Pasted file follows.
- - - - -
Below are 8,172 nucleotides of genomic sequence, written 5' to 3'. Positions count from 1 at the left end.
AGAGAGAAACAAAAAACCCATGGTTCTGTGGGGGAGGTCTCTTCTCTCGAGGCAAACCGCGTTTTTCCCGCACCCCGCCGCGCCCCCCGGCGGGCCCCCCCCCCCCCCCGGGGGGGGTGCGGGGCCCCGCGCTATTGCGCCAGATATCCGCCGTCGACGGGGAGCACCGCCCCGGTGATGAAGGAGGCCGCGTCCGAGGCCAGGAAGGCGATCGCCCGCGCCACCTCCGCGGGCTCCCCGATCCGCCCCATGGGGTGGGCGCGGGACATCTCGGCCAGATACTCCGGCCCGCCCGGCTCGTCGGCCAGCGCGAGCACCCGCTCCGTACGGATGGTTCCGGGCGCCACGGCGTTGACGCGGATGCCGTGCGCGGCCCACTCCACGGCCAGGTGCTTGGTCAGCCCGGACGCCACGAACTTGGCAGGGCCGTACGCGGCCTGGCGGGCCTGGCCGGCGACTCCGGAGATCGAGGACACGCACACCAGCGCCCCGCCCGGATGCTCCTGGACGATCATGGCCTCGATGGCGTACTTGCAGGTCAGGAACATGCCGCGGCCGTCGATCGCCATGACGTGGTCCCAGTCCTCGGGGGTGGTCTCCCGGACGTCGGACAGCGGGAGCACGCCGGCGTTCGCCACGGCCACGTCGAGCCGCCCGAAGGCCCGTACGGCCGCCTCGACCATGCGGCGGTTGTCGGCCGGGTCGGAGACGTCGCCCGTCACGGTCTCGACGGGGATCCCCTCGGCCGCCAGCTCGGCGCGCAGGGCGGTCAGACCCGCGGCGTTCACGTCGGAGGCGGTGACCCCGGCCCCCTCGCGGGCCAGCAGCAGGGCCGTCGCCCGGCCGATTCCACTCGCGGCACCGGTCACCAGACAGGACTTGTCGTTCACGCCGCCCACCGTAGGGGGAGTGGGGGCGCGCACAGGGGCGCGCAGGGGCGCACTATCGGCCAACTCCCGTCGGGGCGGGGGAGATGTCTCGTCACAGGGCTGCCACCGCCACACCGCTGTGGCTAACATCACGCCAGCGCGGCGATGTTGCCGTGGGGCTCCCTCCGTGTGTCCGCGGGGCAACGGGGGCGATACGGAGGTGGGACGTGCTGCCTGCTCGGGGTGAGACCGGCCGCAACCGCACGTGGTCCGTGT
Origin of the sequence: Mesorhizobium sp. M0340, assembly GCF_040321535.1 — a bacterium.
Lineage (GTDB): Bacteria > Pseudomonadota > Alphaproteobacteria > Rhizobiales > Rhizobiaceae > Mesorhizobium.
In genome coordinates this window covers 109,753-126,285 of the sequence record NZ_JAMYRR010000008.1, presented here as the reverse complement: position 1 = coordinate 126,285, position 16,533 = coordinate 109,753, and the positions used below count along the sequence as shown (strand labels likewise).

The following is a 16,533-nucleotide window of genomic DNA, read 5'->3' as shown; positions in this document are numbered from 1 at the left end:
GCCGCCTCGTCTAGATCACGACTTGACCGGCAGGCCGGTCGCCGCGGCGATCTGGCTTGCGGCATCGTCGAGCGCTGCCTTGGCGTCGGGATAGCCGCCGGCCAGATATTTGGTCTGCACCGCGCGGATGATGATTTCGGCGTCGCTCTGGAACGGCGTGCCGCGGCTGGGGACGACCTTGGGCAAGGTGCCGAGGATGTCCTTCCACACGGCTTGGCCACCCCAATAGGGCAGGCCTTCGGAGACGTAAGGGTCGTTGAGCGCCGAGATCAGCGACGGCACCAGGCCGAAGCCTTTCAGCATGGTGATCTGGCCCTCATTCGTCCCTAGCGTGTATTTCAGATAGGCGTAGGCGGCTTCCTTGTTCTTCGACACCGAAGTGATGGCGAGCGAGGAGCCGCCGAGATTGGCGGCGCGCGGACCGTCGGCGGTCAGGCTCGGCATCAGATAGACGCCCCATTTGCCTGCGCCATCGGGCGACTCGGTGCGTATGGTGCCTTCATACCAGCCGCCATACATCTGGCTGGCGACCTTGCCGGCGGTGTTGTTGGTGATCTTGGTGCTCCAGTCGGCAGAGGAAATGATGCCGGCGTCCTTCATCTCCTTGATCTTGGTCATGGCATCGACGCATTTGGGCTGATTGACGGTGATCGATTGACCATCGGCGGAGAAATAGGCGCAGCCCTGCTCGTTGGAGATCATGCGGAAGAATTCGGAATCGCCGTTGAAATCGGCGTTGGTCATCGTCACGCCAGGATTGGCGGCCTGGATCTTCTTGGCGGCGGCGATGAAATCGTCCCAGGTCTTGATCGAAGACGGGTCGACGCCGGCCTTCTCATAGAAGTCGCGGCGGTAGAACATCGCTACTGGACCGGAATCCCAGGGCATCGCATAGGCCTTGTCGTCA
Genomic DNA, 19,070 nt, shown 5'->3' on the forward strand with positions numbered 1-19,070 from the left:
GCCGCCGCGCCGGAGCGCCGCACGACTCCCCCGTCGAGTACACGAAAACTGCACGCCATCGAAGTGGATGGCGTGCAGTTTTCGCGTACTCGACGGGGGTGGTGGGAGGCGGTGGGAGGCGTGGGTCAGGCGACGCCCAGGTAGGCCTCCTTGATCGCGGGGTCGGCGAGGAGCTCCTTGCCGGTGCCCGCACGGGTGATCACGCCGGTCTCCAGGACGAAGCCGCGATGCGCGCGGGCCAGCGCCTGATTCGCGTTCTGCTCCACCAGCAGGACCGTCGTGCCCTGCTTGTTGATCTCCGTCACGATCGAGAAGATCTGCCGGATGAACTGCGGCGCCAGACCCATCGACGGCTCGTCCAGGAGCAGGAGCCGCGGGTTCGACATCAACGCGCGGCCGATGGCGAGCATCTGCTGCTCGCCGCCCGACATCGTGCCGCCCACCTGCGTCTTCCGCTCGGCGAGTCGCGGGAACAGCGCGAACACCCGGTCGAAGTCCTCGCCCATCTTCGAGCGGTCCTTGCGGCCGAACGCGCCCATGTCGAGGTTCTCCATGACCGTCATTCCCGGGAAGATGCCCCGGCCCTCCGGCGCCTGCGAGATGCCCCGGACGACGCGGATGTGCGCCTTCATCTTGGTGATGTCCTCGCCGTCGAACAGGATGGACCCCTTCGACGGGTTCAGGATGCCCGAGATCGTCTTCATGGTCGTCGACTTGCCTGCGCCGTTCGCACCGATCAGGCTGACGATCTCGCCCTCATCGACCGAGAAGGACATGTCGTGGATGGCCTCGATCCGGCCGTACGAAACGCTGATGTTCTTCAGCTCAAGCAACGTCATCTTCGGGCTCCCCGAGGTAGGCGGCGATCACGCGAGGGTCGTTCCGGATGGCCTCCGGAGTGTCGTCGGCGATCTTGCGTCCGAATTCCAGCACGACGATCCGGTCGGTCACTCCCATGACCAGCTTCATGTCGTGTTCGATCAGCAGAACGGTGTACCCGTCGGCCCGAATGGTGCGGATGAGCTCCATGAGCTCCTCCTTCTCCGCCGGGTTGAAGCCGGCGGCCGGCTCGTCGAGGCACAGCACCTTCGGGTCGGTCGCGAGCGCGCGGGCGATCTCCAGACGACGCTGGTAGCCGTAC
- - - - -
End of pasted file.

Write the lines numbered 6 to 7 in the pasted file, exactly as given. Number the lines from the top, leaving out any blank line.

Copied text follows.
The following is a 16,533-nucleotide window of genomic DNA, read 5'->3' as shown; positions in this document are numbered from 1 at the left end:
GCCGCCTCGTCTAGATCACGACTTGACCGGCAGGCCGGTCGCCGCGGCGATCTGGCTTGCGGCATCGTCGAGCGCTGCCTTGGCGTCGGGATAGCCGCCGGCCAGATATTTGGTCTGCACCGCGCGGATGATGATTTCGGCGTCGCTCTGGAACGGCGTGCCGCGGCTGGGGACGACCTTGGGCAAGGTGCCGAGGATGTCCTTCCACACGGCTTGGCCACCCCAATAGGGCAGGCCTTCGGAGACGTAAGGGTCGTTGAGCGCCGAGATCAGCGACGGCACCAGGCCGAAGCCTTTCAGCATGGTGATCTGGCCCTCATTCGTCCCTAGCGTGTATTTCAGATAGGCGTAGGCGGCTTCCTTGTTCTTCGACACCGAAGTGATGGCGAGCGAGGAGCCGCCGAGATTGGCGGCGCGCGGACCGTCGGCGGTCAGGCTCGGCATCAGATAGACGCCCCATTTGCCTGCGCCATCGGGCGACTCGGTGCGTATGGTGCCTTCATACCAGCCGCCATACATCTGGCTGGCGACCTTGCCGGCGGTGTTGTTGGTGATCTTGGTGCTCCAGTCGGCAGAGGAAATGATGCCGGCGTCCTTCATCTCCTTGATCTTGGTCATGGCATCGACGCATTTGGGCTGATTGACGGTGATCGATTGACCATCGGCGGAGAAATAGGCGCAGCCCTGCTCGTTGGAGATCATGCGGAAGAATTCGGAATCGCCGTTGAAATCGGCGTTGGTCATCGTCACGCCAGGATTGGCGGCCTGGATCTTCTTGGCGGCGGCGATGAAATCGTCCCAGGTCTTGATCGAAGACGGGTCGACGCCGGCCTTCTCATAGAAGTCGCGGCGGTAGAACATCGCTACTGGACCGGAATCCCAGGGCATCGCATAGGCCTTGTCGTCA